210 Pinebush Rd., at the corner of Pinebush & Franklin.

Kitten and Cat Care Information


All kittens and cats need preventative care, including regular check-ups. Vaccines are required to protect cats from contagious disease, even if they never go outdoors. Your cat might get exposed to other cats through window screens, if it escapes, or when it needs hospitalization. Or, you might bring germs home with that bag of food someone with a sick cat touched before you brought that bag home.

We recommend your kitten receive its first set of vaccines at 7-8 weeks of age.

A typical vaccine series is:

8 weeks of age: Panleukopenia (Distemper), Herpesvirus and Calicivirus (cat “flu”)
12 weeks of age: Panleukopenia (Distemper), Herpesvirus and Calicivirus (cat “flu”)
16 weeks of age: Panleukopenia (Distemper), Herpesvirus and Calicivirus (cat “flu”) and Rabies

The timing of the boosters is very important. If they are given too far apart, the vaccine will wear off and you’ll need to start the series all over again. The duration of immunity with the first vaccine is relatively short-lived, only a month or so. That’s partly due to the kitten’s age, due to the effect of antibodies from the mother’s milk that can interfere with vaccines, and due to the tendency of the immune system to “forgive and forget”.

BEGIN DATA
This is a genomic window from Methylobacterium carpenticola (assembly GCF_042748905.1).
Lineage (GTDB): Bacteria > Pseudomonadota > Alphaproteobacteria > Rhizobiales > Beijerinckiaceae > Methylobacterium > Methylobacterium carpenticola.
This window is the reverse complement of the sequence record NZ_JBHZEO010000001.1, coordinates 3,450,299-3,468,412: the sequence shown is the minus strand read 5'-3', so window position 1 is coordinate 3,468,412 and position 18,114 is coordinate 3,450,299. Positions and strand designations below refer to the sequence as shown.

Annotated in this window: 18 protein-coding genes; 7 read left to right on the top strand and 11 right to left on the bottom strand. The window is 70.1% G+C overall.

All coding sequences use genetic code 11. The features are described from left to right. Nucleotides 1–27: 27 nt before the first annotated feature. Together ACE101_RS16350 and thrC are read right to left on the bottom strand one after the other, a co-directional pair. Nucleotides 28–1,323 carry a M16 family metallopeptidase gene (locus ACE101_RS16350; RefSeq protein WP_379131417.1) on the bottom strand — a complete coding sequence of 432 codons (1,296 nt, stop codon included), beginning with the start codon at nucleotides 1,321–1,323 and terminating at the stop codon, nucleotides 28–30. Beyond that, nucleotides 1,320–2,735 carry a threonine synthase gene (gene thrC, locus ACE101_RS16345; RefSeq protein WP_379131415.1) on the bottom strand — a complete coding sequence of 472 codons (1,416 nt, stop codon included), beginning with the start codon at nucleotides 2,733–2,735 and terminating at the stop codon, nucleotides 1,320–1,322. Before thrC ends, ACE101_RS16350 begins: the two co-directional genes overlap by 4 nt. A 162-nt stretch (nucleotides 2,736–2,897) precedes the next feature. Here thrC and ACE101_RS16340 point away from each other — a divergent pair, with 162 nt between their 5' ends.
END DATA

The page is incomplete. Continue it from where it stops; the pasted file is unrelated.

In addition to the diseases listed above, at Hespeler Animal Hospital, we also vaccinate for Chlamydia, a bacterial-like organism that causes painful eye infections in cats.

If your cat will be going outdoors, or if you own several cats, we also recommend vaccinations against Feline Leukemia virus.   Important Note:  If you are planning on introducing a new cat to your household, please quarantine the newcomer until it has been tested for this AIDs-like virus.  You don’t want to expose your other cats to this disease, so play it safe!

After the kitten innoculations, your cat will need a physical exam once a year and booster vaccinations at prescribed intervals. 

Information on Kitten (and Puppy) Vaccines

Some cats are timid about going to the vets. Click on this link to get some tips on Making Vet Visits Less Stressful and How to Make your Cat like its Carrier


Most kittens (up to 95%) have roundworms, acquired either via the placenta before they were born or from the mother’s milk. Roundworms can be a potential health hazard to humans. Hookworms are less common but are voracious blood-sucking parasites that can cause serious health problems! For those reasons, we routinely de-worm all puppies and kittens for roundworms and hookworms.

We follow the recommendations of the Center for Disease Control and Prevention:
They recommend deworming puppies and kittens every 2 weeks until they are 3 months of age, then once monthly until 6 months old.

Fecal Testing

We also test your pet’s feces for worm eggs of other parasites. These parasites, such as Giardia and coccidiosis, are not as common as roundworms. That’s why we don’t just dispense medication for them as well. However, if the test is positive, then we’ll also prescribe medication as required.

Fecal testing involves examining your animal’s feces under the microscope for worm eggs.